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Truth is, this happens a lot. Some of the best work is done by some strange characters and sometimes they are worth waiting for. Sometimes you just can't get anyone else to do a special job except for the guy with the personality disorder.
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wrote:

(Snipped for brevity)

That's why it's ALWAYS better to have 3 or more quotes and letting the others KNOW you have them. This says "I have others waiting in the wings"
Frankly, 2 strikes and the cabinet and tile maker would have been out...
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I agree. But I am not in charge of the kitchen remodeling. The cabinet guy custom made the cabinets, and lots of money was hanging in space for quite a while. $18k all together. I just wanted to get even with him, and then shoo him away. That time came, we did, and he agreed to come and finish a lot of small details, which he did. So, no money lost. Had we canned him, we would have been out a hefty chunk of change, and been looking for someone to come in and take over in the middle of the job and finish it. Not a good prospect. And fergeddabout calling the contractor's board or BBB.
With the tile guy, no money has changed hands. Now, the wife is beginning to see things other than just getting the kitchen finished. Or at least I hope.
Steve
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The problem is simple. The guy is juggling jobs so he can work full time. You can't wait until you finish a job to line up another so you have to get the work while you can. If he has problems on one job then the next job will be bumped forward.
Here is the ugly side of this. If a contractor get's way behind he has a better chance of keeping the work if he DOESN'T have frequent contact with the homeowner. I know that sounds backwards but homeowners are reluctant to 'fire' a guy until they get to talk to him. They need to hear the excuses in able to get mad enough to fire him. If he doesn't show up he's hard to fire. If the homeowner has no clue as to what is going on he will wait and wait before taking action.
This is why contractors try to avoid contact if they can't start the job in a timely fashion. And the guy who had marriage problems. Give me a break. In my 15 years as a self employed contractor my grandmother died at least a dozen times.<g>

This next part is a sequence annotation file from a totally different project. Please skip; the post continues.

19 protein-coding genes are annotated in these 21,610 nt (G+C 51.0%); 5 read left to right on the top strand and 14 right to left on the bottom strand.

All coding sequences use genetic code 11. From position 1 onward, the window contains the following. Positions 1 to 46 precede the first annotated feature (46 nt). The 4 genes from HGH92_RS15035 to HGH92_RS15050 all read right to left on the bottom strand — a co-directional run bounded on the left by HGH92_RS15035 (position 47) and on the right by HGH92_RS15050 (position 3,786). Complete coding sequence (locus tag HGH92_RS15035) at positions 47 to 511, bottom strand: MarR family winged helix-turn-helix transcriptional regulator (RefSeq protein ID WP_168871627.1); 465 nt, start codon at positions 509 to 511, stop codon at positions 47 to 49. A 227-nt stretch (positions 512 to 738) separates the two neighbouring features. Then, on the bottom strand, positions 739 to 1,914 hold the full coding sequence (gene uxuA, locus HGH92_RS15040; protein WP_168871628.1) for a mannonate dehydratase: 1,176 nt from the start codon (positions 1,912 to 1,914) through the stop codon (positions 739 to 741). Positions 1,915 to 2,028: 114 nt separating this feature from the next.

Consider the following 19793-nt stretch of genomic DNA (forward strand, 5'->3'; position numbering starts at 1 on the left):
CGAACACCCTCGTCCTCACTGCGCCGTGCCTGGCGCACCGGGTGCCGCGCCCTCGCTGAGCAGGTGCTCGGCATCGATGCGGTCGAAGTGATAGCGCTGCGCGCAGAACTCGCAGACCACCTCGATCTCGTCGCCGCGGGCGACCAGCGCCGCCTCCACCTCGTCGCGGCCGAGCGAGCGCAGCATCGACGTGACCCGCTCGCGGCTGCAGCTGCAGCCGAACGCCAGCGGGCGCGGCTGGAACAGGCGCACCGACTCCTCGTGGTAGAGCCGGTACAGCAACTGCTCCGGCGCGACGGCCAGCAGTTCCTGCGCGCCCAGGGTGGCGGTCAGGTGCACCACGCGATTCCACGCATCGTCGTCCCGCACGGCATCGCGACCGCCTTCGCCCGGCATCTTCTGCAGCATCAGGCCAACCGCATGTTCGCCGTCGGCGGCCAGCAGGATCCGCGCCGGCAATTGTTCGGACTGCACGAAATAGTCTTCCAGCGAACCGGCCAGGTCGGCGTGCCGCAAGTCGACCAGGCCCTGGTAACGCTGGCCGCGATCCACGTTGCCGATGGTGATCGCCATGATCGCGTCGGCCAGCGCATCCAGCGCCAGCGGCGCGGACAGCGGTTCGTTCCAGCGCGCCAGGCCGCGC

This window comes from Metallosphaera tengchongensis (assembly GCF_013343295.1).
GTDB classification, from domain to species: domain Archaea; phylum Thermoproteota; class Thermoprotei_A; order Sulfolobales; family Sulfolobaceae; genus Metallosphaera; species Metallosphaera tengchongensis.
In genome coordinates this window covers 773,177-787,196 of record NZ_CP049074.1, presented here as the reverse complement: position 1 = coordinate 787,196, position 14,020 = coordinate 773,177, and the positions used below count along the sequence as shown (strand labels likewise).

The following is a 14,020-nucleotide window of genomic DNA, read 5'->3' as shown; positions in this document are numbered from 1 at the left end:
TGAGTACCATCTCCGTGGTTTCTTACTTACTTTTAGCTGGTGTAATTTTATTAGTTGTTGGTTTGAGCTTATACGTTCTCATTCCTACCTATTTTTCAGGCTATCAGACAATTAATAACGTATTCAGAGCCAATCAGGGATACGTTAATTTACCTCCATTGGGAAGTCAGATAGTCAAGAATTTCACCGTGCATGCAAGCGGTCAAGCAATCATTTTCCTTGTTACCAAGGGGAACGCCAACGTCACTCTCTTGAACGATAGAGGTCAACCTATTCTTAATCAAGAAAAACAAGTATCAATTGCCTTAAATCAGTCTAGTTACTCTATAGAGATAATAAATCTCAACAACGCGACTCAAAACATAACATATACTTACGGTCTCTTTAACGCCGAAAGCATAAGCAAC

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: In my 15 years as a self employed contractor my grandmother died at least a : dozen times.<g> : : :
YUP!
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wrote:

Obviously he doesn't want the job or has other fish to fry. It is a good idea to get several interviews and estimates, then rank them. If you gave him the benefit of the doubt, he may just do half the work and stall. Go with your second best choice.
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SteveB writes:

This is human nature, and has always been thus.
In our relatively free US marketplace, manufactured products hide this. Finished goods sit on shelves waiting for your purchase. You don't see the many heartaches and tragedies that went into making them. You can judge the products without having to deal with the complexities of the real people who made them.
When you have custom work done, then you have to deal with the human realities. Much different process. The more "custom" and less "routine" the work, the worse this applies. More complex, more prone to error, more unfamiliar to most of us.
This accounts for the popularity and premium pricing of buying new, finished homes from corporate builders in large developments. You buy a certain ready product, without the risks and uncertainties of contracting.
Most people are not very critical buyers of custom work, and that tends to encourage contractors who are good at weaseling out of specs and schedules, rather than good at delivering.
The typical contractor is someone who means well and hopes for the best, but to make the sale promises too much, then delivers halfway, and finally is most expert at avoiding the consequences.